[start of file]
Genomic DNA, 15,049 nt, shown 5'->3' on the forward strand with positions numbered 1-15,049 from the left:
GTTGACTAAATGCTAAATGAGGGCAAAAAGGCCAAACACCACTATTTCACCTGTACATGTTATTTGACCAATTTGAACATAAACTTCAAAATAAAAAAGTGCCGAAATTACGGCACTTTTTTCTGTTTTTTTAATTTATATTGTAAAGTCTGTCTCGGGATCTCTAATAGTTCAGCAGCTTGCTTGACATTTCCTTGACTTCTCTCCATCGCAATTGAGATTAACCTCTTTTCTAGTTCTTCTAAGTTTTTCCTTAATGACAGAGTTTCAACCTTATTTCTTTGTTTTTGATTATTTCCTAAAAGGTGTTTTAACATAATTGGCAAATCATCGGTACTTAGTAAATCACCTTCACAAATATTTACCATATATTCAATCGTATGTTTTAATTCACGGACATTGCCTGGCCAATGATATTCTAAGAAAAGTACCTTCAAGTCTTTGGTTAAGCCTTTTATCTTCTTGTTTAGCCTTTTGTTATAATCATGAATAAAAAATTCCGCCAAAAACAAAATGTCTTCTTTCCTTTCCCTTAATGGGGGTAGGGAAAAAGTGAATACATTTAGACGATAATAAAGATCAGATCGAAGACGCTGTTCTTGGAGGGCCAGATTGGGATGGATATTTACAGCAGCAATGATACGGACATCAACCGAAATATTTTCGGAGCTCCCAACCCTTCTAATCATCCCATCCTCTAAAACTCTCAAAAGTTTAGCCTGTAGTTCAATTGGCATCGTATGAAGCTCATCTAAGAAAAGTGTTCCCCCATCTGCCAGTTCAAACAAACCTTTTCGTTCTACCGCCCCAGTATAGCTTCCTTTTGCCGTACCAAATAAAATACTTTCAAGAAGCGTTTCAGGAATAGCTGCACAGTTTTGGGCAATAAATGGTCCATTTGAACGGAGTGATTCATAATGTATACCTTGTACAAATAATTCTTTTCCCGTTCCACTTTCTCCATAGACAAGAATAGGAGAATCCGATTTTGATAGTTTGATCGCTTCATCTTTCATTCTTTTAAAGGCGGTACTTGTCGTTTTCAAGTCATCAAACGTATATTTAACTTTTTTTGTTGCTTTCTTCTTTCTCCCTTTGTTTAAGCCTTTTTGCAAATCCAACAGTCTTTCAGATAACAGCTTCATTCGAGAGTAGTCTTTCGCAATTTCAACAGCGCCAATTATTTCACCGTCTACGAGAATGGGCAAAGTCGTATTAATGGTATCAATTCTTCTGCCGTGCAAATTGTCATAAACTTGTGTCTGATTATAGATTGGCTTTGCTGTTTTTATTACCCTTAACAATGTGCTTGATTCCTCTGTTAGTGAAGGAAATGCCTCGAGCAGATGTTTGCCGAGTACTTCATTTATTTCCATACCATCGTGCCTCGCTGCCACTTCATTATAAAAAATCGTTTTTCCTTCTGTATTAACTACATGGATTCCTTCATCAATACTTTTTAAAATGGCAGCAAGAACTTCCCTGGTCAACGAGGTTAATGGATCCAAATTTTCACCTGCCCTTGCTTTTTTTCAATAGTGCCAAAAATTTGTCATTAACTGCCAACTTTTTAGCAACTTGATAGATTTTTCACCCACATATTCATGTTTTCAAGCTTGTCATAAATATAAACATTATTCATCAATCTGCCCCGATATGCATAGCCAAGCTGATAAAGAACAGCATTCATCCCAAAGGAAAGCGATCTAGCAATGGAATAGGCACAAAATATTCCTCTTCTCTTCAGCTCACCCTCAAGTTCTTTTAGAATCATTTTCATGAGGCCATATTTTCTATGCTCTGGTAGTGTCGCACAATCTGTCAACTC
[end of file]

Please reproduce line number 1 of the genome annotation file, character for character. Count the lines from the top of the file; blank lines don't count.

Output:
Genomic DNA, 15,049 nt, shown 5'->3' on the forward strand with positions numbered 1-15,049 from the left: